Learning goals

  • To understand how typenewtype and data declarations work and how they differ.
  • To be able to define functions over recursively defined data types using pattern matching.
  • To understand how recursively defined data types can be used to implement the formation rules of a language.
  • To understand the notion of term constructors and how they are used.
  • To understand the principles of and be able to declare new instances of type classes.
  • To understand how the above notions can be applied in the setting of a larger program.

Note that data declarations are also known as algebraic datatypes elsewhere.

Type declarations

You can define a new name for an existing type with a type declaration:

type String = [Char]
type Pos = (Int, Int)

-- You can give parameters
type Pair a = (a, a)

Type declarations can be nested, but not recursive!


If your defined type has a single constructor with a single argument, you could use newtype.
E.g. a type of natural numbers could be:

newtype Nat = N Int

-- Similar to
type Nat = Int
data Nat = N Int

Using newtype ensures that, in the above example, Nat and Int aren’t synonyms, but different types. So the type checker will prevent mix-ups.

Data Declarations

You can define a competely new type by specifying its values using a data declaration:

data Bool = False | True

The two values (T/F) seen above are called constructors for the type Bool. Type and constructor names must always begin with an upper-case letter. Data declarations are similar to CFGs. The former specifies the values of a type, while the latter the sentences of a language.


data Answer = Yes | No | Unknown

answers :: [Answer]
answers = [Yes, No, Unknown]

flip :: Answer -> Answer
flip Yes = No
flip No = Yes
flip Unknown = Unknown

Constructors can have parameters

-- Circle and Float can be seen as constructors.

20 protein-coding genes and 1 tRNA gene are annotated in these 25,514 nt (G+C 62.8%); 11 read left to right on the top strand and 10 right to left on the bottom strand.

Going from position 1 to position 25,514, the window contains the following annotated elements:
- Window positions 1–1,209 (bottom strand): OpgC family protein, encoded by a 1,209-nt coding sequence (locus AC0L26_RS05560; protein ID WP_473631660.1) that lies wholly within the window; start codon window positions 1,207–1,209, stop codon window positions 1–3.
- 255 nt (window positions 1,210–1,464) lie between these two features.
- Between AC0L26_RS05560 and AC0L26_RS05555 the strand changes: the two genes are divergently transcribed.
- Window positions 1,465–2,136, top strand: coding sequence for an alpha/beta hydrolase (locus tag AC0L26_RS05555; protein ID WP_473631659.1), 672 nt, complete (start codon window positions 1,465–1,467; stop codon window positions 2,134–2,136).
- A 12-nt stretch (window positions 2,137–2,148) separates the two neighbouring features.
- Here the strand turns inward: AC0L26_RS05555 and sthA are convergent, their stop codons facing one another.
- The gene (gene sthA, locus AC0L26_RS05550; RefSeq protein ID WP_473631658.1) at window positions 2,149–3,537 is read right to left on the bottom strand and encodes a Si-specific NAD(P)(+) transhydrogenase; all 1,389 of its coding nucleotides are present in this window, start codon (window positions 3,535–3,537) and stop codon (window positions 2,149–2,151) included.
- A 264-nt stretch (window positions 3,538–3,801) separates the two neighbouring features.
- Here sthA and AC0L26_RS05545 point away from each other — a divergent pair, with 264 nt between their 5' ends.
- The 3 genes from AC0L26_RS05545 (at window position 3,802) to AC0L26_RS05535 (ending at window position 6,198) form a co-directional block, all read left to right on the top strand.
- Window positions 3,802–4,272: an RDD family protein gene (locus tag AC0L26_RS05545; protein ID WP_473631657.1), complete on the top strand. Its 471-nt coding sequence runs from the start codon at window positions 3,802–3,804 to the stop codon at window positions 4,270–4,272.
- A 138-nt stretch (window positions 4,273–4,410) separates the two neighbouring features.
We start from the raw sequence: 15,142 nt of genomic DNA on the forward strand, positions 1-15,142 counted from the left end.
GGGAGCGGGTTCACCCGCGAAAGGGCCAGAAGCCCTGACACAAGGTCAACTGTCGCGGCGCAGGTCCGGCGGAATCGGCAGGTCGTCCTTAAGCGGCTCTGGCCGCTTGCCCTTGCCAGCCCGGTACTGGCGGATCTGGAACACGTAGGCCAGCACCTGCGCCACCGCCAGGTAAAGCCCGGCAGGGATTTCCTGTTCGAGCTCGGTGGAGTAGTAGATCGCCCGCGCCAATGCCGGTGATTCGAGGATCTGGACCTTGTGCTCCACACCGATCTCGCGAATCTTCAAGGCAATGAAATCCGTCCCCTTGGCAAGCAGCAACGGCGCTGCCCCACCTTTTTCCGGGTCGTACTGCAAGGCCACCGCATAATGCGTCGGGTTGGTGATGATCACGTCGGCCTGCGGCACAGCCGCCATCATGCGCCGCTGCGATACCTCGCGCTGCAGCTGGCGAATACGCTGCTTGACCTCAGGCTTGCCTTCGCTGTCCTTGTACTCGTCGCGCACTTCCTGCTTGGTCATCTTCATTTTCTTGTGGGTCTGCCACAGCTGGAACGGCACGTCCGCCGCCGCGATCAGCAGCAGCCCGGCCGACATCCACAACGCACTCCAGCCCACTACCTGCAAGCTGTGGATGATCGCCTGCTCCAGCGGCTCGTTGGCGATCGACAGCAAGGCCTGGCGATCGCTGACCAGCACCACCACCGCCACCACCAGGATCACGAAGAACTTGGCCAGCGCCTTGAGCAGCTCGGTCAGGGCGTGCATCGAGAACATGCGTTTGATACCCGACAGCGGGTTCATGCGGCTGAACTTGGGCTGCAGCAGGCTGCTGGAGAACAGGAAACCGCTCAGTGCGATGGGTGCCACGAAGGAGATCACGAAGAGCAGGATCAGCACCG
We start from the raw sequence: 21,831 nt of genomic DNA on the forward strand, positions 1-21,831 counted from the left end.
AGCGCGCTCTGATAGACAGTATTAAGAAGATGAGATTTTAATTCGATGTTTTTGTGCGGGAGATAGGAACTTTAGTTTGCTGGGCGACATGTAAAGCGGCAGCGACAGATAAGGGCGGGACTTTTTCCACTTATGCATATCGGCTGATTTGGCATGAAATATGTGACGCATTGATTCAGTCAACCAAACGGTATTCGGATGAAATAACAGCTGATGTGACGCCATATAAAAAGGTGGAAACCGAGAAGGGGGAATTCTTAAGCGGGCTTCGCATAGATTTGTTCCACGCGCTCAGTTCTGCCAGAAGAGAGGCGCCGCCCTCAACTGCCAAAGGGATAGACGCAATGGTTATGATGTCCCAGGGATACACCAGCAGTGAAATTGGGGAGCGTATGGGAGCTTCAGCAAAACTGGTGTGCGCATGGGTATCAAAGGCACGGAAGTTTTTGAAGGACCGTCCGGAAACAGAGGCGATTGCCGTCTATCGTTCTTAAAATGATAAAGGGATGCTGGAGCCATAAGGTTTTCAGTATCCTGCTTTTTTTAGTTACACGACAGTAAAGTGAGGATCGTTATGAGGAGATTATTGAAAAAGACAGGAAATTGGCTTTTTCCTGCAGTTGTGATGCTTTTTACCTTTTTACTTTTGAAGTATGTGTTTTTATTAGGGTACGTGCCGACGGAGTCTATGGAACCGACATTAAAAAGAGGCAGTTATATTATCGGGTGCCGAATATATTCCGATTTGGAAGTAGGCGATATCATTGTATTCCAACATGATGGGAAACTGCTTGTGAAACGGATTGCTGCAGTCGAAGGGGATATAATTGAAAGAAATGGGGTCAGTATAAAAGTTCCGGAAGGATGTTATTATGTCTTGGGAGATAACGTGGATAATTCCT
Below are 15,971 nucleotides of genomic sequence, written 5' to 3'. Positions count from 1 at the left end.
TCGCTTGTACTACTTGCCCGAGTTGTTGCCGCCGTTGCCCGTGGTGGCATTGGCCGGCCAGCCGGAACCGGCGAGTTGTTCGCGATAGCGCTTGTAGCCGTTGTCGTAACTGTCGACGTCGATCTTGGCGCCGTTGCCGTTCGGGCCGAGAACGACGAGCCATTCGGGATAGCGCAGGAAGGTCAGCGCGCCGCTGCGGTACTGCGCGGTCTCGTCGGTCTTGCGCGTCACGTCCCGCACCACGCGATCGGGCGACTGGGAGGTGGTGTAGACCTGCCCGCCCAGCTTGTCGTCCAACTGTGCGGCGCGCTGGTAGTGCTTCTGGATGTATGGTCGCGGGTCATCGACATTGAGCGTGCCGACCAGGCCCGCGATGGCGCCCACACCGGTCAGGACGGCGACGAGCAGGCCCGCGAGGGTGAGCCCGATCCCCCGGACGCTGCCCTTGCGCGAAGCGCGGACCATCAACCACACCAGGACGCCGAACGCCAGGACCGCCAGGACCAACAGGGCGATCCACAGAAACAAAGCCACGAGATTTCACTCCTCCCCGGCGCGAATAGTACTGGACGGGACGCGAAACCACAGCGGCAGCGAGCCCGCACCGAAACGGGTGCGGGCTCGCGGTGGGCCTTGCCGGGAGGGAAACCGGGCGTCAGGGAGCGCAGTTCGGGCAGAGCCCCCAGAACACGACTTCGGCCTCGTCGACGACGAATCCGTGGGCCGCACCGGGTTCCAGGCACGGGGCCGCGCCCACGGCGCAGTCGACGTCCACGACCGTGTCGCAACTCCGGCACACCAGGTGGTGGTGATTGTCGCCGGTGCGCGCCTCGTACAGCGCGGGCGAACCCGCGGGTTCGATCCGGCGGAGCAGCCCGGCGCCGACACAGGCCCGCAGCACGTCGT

data Shape = Circle Float | Rect Float Float

square :: Float -> Shape
square n = Rect n n

area :: Shape -> Float
area (Circle r) = pi * r^2
area (Rect x y) = x * y

Data declarations can have parameters

Maybe already exists, this just shows its declaration:

data Maybe a = Nothing | Just a -- Maybe represents something that can fail.

safediv :: Int -> Int -> Maybe Int
safediv _ 0 = Nothing
safediv m n = Just (m `div` n)

safehead :: [a] -> Maybe a
safehead [] = Nothing
safehead xs = Just (head xs)

Recursive Types

data Nat = Zero | Succ nat

nat2int :: Nat -> Int
nat2int Zero = 0
nat2int (Succ n) = 1 + nat2int n

int2nat :: Int -> Nat
int2nat 0 = Zero
int2nat n = Succ (int2nat (n-1))

add :: Nat -> Nat -> Nat
add m n = int2nat (nat2int m + nat2int n)
-- or, using recursion
add Zero n = n
add (Succ m) n = Succ (add m n)

Arithmetic Expressions example

data Expr = Val Int
	| Add Expr Expr
	| Mul Expr Expr
-- example: add (Val 1) (Mul (Val 2) (Val 3))
-- which is: 1 + 2 * 3

size :: Expr -> Int
size (Val n) = 1
size (Add x y) = size x + size y
size (Mul x y) = size x + size y

eval :: Expr -> Int
eval (Val n) = n
eval (Add x y) = eval x + eval y
eval (Mul x y) = eval x * eval y

Class and instances declarations

class Eq a where
	(==), (/=), :: a -> a -> Bool

	x /= y = not (x == y)

Says: For a type a to be an instance of the class Eq, it must support equality and inequality operators of the specified types.
It also includes a default definition for the /= operator, so declaring an instance only requires a definition for the == operator
So you might make the Bool type into an equality type like so:

instance Eq Bool where
	False == False = True
	True == True = true
	_ == _ = False

You can extend classes to make new ones, e.g. like so:

class Eq a => Ord a where
	(<), (<=), (>), (>=) :: a -> a -> Bool
	min, max :: a -> a -> a

	min x y | x <= y    = x
			| otherwise = y

	max x y | x <= y    = y
			| otherwise = x

Which is actually how the Ord class is defined in the prelude.
It means that, for a type to be an instance of Ord, it must be an instance of Eq, but also support the denoted operators.

Derived instances

When you declare a new type, you’d usually also make them instances of some built-in classes.

You use the deriving mechanism for this.

Here’s how the type Bool is declared in the prelude:

data Bool = False | True
	deriving (Eq, Ord, Show, Read)

And the result of this is that all member functions of the derived classes can be used with logical values. E.g. False == False.


Outgoing links: CFG